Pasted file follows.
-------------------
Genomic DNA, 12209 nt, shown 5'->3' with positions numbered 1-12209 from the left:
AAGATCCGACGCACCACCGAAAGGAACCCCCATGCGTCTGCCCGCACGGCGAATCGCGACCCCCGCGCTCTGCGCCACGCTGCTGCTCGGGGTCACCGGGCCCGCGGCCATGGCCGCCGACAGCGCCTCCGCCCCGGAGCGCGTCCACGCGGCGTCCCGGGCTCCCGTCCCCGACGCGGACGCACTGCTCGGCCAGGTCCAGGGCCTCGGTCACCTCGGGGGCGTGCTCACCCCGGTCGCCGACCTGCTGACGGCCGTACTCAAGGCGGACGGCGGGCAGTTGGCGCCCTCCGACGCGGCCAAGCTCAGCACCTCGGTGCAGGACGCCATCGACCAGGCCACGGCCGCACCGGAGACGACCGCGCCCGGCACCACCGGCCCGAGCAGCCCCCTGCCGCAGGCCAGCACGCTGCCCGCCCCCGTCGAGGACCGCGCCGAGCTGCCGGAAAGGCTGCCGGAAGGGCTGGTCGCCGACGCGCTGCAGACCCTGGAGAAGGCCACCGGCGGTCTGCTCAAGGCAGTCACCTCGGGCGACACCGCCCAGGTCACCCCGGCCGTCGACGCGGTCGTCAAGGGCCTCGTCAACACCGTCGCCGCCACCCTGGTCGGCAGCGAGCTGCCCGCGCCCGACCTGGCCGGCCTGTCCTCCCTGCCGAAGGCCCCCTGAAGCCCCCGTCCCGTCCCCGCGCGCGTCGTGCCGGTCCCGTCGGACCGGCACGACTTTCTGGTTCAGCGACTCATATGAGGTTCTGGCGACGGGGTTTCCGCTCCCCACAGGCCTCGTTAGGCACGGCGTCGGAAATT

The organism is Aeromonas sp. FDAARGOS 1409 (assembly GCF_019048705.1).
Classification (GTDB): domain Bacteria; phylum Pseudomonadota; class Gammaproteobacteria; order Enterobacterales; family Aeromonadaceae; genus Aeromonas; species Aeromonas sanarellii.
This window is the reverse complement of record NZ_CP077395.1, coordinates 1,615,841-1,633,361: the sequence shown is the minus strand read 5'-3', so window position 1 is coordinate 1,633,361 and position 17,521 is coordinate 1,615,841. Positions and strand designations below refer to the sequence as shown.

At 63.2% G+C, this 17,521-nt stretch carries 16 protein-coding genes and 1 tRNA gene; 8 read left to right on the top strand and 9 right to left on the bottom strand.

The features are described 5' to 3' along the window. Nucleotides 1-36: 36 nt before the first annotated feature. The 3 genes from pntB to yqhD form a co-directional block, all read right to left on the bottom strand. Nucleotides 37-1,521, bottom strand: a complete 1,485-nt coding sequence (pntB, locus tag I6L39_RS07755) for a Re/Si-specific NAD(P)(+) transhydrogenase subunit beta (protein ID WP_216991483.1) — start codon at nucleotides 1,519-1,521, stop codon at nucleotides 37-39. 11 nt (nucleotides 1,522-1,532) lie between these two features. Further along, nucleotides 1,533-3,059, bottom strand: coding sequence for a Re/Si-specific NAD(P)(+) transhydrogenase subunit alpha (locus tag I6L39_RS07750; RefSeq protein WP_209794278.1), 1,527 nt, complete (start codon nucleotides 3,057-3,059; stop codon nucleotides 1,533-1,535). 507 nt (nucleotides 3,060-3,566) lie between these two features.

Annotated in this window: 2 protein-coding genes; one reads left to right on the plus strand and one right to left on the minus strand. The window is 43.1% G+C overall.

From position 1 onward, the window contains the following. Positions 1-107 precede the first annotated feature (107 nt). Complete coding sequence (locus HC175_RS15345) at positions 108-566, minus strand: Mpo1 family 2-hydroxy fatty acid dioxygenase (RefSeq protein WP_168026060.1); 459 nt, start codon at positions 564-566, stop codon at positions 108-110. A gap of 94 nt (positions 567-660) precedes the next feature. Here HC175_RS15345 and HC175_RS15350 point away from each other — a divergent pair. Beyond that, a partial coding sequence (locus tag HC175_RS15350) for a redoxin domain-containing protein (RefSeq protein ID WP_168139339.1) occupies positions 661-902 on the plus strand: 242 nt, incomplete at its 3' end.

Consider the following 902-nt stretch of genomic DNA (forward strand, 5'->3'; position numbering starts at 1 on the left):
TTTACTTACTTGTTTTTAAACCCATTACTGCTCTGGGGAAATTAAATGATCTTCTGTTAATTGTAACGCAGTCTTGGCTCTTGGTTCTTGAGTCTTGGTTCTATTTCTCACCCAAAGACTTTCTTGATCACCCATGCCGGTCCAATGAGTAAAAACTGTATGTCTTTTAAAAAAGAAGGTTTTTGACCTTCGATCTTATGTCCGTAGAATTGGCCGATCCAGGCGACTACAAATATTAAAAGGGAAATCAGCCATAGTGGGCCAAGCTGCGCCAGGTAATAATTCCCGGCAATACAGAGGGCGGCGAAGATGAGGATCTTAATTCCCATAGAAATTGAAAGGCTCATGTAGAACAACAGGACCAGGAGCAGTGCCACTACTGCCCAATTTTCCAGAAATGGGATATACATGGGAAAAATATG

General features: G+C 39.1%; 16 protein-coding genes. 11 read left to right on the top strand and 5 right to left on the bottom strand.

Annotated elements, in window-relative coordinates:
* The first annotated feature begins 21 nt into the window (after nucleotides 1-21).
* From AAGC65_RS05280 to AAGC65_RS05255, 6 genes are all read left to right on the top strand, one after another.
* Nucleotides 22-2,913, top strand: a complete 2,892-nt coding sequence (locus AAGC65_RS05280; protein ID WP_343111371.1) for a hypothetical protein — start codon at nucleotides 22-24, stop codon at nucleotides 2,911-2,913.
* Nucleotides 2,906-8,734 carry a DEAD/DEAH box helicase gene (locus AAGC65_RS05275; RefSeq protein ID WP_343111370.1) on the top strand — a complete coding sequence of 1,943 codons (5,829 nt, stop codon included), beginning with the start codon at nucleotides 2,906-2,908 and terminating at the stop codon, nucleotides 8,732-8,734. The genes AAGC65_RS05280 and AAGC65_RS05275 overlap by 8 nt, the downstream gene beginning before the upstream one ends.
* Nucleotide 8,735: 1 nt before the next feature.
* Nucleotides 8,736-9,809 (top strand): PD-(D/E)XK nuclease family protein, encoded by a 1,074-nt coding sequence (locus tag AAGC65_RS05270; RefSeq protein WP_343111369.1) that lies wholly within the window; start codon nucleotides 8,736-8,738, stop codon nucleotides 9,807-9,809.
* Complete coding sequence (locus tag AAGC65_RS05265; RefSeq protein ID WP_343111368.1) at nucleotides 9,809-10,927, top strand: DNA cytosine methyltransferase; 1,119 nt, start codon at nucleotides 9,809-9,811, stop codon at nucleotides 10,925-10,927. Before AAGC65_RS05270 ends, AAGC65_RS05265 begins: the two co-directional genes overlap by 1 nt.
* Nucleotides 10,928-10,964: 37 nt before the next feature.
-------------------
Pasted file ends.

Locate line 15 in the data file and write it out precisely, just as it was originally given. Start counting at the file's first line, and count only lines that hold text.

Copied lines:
* From AAGC65_RS05280 to AAGC65_RS05255, 6 genes are all read left to right on the top strand, one after another.